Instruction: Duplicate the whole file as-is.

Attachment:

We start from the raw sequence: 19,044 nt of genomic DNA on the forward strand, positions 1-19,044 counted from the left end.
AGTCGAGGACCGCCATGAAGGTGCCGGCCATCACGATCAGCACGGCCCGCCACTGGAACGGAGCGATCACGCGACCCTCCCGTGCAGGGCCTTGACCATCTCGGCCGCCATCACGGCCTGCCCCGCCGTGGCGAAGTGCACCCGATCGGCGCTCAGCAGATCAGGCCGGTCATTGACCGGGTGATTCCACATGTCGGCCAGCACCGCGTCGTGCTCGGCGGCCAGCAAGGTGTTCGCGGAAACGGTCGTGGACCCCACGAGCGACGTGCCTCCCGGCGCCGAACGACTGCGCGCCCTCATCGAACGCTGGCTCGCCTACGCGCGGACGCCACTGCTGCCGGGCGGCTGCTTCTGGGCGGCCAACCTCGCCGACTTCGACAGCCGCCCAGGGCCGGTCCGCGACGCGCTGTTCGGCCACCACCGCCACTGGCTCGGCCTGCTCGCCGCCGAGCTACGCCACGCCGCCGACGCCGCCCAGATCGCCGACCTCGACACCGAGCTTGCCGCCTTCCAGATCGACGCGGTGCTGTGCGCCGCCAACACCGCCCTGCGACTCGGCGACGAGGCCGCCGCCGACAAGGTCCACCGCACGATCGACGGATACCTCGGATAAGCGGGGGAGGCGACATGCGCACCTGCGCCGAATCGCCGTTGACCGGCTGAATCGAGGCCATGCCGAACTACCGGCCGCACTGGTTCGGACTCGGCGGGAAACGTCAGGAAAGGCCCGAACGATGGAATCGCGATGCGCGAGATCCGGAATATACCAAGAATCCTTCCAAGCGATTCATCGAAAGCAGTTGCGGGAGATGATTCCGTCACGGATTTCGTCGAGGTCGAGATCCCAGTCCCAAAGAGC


We start from the raw sequence: 19,044 nt of genomic DNA on the forward strand, positions 1-19,044 counted from the left end.
AGTCGAGGACCGCCATGAAGGTGCCGGCCATCACGATCAGCACGGCCCGCCACTGGAACGGAGCGATCACGCGACCCTCCCGTGCAGGGCCTTGACCATCTCGGCCGCCATCACGGCCTGCCCCGCCGTGGCGAAGTGCACCCGATCGGCGCTCAGCAGATCAGGCCGGTCATTGACCGGGTGATTCCACATGTCGGCCAGCACCGCGTCGTGCTCGGCGGCCAGCAAGGTGTTCGCGGAAACGGTCGTGGACCCCACGAGCGACGTGCCTCCCGGCGCCGAACGACTGCGCGCCCTCATCGAACGCTGGCTCGCCTACGCGCGGACGCCACTGCTGCCGGGCGGCTGCTTCTGGGCGGCCAACCTCGCCGACTTCGACAGCCGCCCAGGGCCGGTCCGCGACGCGCTGTTCGGCCACCACCGCCACTGGCTCGGCCTGCTCGCCGCCGAGCTACGCCACGCCGCCGACGCCGCCCAGATCGCCGACCTCGACACCGAGCTTGCCGCCTTCCAGATCGACGCGGTGCTGTGCGCCGCCAACACCGCCCTGCGACTCGGCGACGAGGCCGCCGCCGACAAGGTCCACCGCACGATCGACGGATACCTCGGATAAGCGGGGGAGGCGACATGCGCACCTGCGCCGAATCGCCGTTGACCGGCTGAATCGAGGCCATGCCGAACTACCGGCCGCACTGGTTCGGACTCGGCGGGAAACGTCAGGAAAGGCCCGAACGATGGAATCGCGATGCGCGAGATCCGGAATATACCAAGAATCCTTCCAAGCGATTCATCGAAAGCAGTTGCGGGAGATGATTCCGTCACGGATTTCGTCGAGGTCGAGATCCCAGTCCCAAAGAGC